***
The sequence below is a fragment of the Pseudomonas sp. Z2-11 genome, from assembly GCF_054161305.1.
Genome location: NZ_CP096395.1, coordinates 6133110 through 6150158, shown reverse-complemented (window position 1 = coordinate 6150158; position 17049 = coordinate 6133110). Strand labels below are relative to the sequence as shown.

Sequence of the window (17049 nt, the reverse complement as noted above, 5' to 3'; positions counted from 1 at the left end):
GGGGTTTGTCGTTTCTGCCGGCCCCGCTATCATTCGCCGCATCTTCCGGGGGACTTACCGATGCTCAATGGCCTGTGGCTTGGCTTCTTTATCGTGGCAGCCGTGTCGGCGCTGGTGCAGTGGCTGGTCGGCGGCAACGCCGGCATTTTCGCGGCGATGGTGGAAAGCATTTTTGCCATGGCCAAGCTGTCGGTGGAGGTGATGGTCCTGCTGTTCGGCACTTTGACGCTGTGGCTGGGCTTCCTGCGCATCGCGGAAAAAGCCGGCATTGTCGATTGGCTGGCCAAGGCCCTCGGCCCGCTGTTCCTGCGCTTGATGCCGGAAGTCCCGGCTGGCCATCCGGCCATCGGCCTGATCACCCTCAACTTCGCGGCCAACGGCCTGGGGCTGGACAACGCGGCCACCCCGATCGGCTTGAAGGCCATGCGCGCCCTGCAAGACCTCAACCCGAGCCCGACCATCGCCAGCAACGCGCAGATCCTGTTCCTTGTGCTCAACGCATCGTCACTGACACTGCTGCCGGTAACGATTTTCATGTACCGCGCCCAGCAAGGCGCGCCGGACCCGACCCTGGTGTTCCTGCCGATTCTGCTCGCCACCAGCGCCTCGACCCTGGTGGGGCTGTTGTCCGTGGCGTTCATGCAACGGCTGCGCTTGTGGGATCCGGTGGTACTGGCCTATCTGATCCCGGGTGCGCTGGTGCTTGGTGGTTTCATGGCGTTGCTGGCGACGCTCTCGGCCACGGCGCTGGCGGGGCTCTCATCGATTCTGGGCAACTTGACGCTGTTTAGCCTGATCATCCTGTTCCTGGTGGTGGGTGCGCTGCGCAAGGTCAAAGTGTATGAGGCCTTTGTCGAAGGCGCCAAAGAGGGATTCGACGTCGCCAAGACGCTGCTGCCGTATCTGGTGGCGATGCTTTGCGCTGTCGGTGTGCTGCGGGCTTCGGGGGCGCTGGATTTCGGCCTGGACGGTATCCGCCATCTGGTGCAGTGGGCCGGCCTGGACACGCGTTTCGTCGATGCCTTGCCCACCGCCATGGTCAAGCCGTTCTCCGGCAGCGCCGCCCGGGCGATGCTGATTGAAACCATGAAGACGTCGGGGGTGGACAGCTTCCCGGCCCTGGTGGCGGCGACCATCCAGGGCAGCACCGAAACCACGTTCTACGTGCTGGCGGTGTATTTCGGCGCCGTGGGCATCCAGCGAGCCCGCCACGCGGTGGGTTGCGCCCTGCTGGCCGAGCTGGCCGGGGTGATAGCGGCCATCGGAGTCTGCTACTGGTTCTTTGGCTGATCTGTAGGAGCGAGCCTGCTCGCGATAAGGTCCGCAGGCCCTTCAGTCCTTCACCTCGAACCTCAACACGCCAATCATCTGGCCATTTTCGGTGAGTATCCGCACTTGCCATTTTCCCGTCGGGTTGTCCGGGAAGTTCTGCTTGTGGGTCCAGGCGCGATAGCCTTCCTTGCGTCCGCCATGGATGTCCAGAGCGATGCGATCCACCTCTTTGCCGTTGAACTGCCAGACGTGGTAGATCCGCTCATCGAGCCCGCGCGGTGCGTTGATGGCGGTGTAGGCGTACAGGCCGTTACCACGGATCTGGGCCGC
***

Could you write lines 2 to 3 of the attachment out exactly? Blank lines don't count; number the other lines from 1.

Genome location: NZ_CP096395.1, coordinates 6133110 through 6150158, shown reverse-complemented (window position 1 = coordinate 6150158; position 17049 = coordinate 6133110). Strand labels below are relative to the sequence as shown.

Sequence of the window (17049 nt, the reverse complement as noted above, 5' to 3'; positions counted from 1 at the left end):